- Monthly maintenance closures - Regular maintenance on the 1st Avenue S. Bridge occurs the first Thursday of every month and may include openings of the drawspans. The maintenance work begins at 3:30 a.m. and ends by 6 a.m. Drivers may experience slight delays.
About the bridge
The 1st Avenue S. bridge is one of the major routes between downtown Seattle and cities south of downtown and Sea-Tac Airport. Spanning the Duwamish River, the bridge carries thousands of vehicles each day and hundreds of boats pass under the bridge each month, carrying millions of dollars worth of consumer goods.
The 1st Avenue S. Bridge. The northbound span is at the top of the photo. This is the original bridge. The newer southbound span is at the bottom of the picture.
The 1st Avenue S. Bridge opens frequently for marine traffic on the Duwamish River. Maritime law pre-dates most other law giving boats the right-of-way. However, there are a few restrictions on when the bridge will open for marine vessels.
- Bridge openings for marine vessels are not allowed Monday - Friday, from 6 - 9 a.m. and 3 - 6 p.m. with the following exceptions:
- The draws shall open at any time for a vessel of 5000 gross tons and over, a vessel towing a vessel of 5000 gross tons and over, and a vessel proceeding to pick up for towing a vessel of 5000 gross tons and over. Bridge openings are allowed at any time on the weekends and on all Federal holidays except Columbus Day.
From September 2008 to September 2009, the bridge opened an average of 105 times per month. The average length of the opening was 10.43 minutes. It can take 20-30 minutes for resulting congestion to dissipate.
Maintenance of the bridge
We open the bridge for maintenance regularly to ensure the drawspan remains in good working order. The number of maintenance openings each month depends on whether WSDOT bridge crews find anything that needs to be repaired or replaced due to normal wear and tear.
Recent maintenance work:
- March 2012 - Replaced a steel plate on the bridge deck and installed a rebuilt ballast pump.
- June 2010 - Repaired the hydraulic system on the northbound span's center lock. The center lock ensures the drawspan remains stable and in place when the bridge is open to vehicles.
- June 2010 - Repaired a broken plate on the northbound bridge's "live load shoe." The live load shoe is specifically designed to absorb the weight of the traffic that moves across the bridge. The plate that broke was more than 50 years old.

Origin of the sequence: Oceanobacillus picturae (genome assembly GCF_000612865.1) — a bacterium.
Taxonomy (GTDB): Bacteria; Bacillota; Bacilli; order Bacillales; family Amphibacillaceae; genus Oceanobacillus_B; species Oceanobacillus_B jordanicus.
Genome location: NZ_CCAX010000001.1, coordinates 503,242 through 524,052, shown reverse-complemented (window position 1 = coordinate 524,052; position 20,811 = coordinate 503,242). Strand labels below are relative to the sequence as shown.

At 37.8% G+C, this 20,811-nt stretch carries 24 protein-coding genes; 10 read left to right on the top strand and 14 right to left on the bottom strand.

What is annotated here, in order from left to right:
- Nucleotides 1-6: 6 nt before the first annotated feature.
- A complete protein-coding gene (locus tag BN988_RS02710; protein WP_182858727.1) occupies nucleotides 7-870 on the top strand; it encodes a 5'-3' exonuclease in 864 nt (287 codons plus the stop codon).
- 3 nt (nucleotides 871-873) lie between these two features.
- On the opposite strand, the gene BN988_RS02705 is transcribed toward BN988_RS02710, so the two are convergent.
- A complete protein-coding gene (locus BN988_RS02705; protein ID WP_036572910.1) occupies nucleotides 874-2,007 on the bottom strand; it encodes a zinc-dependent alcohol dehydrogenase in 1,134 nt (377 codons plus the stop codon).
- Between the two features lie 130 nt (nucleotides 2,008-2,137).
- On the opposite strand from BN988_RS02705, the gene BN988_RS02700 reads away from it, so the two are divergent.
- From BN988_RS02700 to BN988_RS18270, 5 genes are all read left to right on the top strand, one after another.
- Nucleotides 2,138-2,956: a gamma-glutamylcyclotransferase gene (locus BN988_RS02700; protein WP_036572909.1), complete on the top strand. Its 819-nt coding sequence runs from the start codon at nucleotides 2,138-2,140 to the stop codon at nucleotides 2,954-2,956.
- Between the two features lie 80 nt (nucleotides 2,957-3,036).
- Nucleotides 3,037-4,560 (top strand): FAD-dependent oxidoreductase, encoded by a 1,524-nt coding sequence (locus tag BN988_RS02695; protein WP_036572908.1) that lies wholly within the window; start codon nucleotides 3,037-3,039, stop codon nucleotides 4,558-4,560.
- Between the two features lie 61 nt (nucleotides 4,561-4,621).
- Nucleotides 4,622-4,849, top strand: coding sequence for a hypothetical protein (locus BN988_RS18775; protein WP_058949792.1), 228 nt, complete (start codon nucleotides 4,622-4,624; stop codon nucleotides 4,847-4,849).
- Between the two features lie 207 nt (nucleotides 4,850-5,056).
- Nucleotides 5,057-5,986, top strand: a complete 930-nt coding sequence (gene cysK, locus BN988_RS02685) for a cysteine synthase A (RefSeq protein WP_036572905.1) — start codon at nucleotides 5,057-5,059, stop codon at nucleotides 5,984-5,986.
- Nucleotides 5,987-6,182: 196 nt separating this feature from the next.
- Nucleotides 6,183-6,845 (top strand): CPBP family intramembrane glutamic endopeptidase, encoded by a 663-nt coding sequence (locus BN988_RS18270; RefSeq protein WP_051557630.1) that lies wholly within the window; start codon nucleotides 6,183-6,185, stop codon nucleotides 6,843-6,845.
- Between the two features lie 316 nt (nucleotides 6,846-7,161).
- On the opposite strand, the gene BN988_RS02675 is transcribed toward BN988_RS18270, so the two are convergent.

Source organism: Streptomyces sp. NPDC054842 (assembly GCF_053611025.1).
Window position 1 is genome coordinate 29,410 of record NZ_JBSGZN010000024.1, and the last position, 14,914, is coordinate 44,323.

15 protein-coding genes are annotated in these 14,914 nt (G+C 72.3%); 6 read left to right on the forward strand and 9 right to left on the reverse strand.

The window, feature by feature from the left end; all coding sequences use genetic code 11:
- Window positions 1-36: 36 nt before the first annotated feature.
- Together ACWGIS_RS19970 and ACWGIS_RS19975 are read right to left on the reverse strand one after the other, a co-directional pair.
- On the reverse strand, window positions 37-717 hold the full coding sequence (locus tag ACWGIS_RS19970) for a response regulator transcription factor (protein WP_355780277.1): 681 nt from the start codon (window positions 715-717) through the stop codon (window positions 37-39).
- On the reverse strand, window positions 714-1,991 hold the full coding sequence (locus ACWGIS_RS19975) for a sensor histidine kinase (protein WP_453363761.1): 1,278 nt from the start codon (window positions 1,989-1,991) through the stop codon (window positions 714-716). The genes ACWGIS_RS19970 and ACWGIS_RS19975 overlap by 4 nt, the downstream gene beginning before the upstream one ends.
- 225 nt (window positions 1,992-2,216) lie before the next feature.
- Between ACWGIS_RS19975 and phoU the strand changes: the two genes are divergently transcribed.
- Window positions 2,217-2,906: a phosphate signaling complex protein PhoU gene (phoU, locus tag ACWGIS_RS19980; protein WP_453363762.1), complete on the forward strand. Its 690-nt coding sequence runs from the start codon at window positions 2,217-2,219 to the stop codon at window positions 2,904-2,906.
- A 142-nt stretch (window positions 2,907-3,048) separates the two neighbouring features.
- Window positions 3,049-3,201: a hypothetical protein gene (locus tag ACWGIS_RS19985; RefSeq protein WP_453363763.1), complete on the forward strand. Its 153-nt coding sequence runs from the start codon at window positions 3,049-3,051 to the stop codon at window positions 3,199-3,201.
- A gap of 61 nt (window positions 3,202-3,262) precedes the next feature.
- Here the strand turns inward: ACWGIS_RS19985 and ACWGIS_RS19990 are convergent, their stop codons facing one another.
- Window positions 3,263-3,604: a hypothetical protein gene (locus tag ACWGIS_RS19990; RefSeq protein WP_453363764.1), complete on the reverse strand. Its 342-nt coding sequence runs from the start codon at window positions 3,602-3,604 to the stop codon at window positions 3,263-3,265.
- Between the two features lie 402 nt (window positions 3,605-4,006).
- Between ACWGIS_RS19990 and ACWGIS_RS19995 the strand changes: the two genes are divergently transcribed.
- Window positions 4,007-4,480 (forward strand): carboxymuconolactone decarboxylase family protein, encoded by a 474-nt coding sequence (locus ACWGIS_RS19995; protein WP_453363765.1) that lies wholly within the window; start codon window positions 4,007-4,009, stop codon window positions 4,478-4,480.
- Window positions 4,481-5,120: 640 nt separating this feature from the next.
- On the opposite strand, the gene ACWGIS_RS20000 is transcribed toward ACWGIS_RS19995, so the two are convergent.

Routine maintenance work includes:
- On a weekly basis, workers scrape off the old grease and re-lubricate the giant zipper-like mechanism that opens the northbound span.
- Testing to ensure the drawspans can be opened and the safety gates operated manually should the computerized bridge control panels fail.
- Checking for and replace broken and missing rivets.
- Checking hydraulic fluid levels on a regular basis.
- Applying paint and applications that inhibit rust.
- Cleaning, monitoring and replacing the oil and hydraulic fluid levels for the southbound span.
This regular work ensures both spans have a long working life ahead of them. The northbound bridge is already 56 years old and still in good working condition. The southbound span is just 14 years old, with many more years ahead of it with proper and consistent maintenance.
How a bridge opening works
The captain of a boat will call our bridge tender to open the bridge. Sometimes we receive advance notice, other times the boats will call as they chug toward the bridge.
Our bridge tender will first activate the warning and stop lights on the span farthest away from the boat to stop vehicle traffic on that bridge. After the vehicles are stopped, the bridge tender lowers the safety gates. We open the far span first as a safety measure. If we were to open the span closest to the boat first, there is always the possibility that a boat could sail right through, not realizing the second span isn't open yet and hit it. By opening the far span first, we ensure the span closest to the boat acts as a visual signal to the captain.